IMG_8377From the moment we arrived at the House Over-By (the inn, which is located on the right-hand side in this photo), K and I felt welcome and relaxed. Our room was elegant yet cozy, offering a stunning view of the Loch across the street.

IMG_8376After a quick rest (nap for me) in our room, K and I got ready for dinner. We convened with the other guests in the House Over-By’s sitting area, where we enjoyed a glass of champagne and met our table-mates for the evening, Ian and Sheila. K and I had elected to eat dinner at the Three Chimneys’ “Kitchen Table,” which is just what it sounds like. Diners get the opportunity to enjoy a multi-course meal while observing the chaos (or lack thereof) of a fine restaurant’s kitchen. Below is a photo of our table that K took the next morning:

FullSizeRenderEating dinner at the Three Chimneys’ Kitchen Table was one of the most memorable experiences I’ve ever had. Not only was the food incredible (a personal favorite: beetroot cured Solway salmon with quail egg and pickled cauliflower), but the service was the best I’ve had. Our server, Charlotte, was meticulous yet warm and friendly. She ensured that no gluten touched my plates and that our wine glasses remained full at all times. Our conversation with Ian and Sheila also added to the experience; Ian recently bought a house a couple miles from the Three Chimneys, and he and Sheila gave us plenty of local tips. We felt lucky to share this incredible experience with two new friends.

Charlotte had encouraged us to get up and explore the different stations in the kitchen. Naturally, Sheila and I made a beeline for the pastry area. There, pastry chef Jackie showed us how to make the Three Chimneys’ signature dessert: Hot Marmalade Pudding Souffle. Essentially, she makes a paste by pureeing traditional Scottish sticky pudding and combining that paste with whipped egg whites, sugar, a tiny bit of flour (left out for gluten-free versions) and milk. She then divided the mixture into special ceramic cups, popped them into the oven, and voilá! Jackie made the finicky pastry look like a breeze to make.

Our Hot Marmalade Pudding Souflees were served with Drambuie (whiskey) Syrup and Mealie Ice Cream. Jackie even wrote “Congratulations” on K and my plates for our first anniversary.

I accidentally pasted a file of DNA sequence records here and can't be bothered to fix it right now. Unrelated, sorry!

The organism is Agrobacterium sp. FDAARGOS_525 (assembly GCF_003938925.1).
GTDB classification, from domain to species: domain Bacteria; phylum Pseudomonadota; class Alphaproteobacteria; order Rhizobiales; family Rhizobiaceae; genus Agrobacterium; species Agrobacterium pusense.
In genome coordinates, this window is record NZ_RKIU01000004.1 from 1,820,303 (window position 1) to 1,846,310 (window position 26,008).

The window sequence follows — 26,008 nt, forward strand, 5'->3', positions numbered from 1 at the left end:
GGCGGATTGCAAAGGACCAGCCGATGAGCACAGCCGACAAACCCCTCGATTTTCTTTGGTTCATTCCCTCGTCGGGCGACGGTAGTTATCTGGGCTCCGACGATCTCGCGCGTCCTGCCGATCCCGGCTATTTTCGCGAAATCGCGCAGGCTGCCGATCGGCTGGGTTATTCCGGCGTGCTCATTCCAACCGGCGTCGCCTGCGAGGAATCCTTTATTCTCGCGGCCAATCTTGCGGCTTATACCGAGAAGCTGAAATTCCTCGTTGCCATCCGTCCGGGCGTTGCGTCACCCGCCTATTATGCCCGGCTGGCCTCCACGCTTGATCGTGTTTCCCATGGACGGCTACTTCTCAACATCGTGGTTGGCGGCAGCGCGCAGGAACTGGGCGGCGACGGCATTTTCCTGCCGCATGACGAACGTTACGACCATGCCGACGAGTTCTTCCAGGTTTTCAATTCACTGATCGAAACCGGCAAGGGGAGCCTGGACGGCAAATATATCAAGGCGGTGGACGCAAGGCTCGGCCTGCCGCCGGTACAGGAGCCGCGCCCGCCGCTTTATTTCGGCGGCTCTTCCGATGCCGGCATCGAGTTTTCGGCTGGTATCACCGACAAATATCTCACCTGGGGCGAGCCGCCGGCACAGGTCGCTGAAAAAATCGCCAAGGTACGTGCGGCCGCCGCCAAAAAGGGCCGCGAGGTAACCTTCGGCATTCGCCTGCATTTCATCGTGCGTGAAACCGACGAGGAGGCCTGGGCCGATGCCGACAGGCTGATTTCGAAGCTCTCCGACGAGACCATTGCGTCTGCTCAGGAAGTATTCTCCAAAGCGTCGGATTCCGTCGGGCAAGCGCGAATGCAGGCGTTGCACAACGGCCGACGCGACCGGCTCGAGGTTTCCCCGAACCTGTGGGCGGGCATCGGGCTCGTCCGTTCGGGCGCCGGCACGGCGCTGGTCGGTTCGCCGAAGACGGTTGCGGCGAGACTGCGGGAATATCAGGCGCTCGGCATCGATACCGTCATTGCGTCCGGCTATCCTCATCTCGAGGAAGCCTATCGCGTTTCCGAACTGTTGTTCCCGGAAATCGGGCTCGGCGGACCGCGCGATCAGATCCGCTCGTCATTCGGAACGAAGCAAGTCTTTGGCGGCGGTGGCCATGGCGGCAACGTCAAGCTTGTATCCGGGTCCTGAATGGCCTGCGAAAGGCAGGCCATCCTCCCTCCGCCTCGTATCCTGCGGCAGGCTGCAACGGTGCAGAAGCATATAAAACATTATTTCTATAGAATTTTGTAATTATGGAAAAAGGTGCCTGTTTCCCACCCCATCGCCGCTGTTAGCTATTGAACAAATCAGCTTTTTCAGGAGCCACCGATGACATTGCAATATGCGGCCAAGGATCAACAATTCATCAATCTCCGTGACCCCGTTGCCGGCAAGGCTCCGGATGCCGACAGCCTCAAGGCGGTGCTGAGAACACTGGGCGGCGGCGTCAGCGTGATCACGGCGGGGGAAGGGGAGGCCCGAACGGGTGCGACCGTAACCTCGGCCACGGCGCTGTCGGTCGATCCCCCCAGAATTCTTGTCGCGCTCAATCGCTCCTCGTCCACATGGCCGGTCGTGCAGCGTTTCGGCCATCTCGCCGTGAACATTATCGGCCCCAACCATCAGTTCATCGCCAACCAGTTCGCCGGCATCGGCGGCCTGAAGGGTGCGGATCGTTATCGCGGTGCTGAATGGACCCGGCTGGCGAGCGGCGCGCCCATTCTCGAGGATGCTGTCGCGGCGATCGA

FullSizeRender_1We all agreed that the Mealie Ice Cream was delicious, but I had been expecting cornmeal-flavored ice cream. But Jackie told me that it was actually Scottish oatmeal ice cream, and that she made it without an ice-cream maker! The ingredients were quite simple: oats, eggs, sugar, and cream. I immediately resolved to make myself it.

Just this past weekend, I picked up my ingredients and attempted to recreate some of the Three Chimneys’ magic here in Washington, D.C. My surroundings weren’t quite as picturesque, but I had great company (K was home!) and my Scottish memories to lean on.

IMG_8873First, I toasted some oats and brown sugar in the oven. Jackie didn’t use brown sugar, but it felt wrong to toast naked oats. The granola-lover in me just couldn’t do it.

IMG_8875While my oats cooled, I channeled my memories of Jackie beating eggs for souffle and decided to beat the egg whites for an airy ice cream. Since I was attempting this recipe without an ice-cream maker, I figured I could aerate the ice cream this way.

IMG_8874I added sugar to the egg whites, beat them a bit more, and then added slightly-whipped cream, vanilla, salt and the egg yokes. After a brief stint in the freezer, I folded in my oats.

IMG_8876Despite being a no-churn ice cream, the final product was very easy to scoop and looked just as airy as traditional ice cream that I make in my Cuisinart machine. Each scoop had plenty of toasty-brown oats, and K and I couldn’t wait to dig in!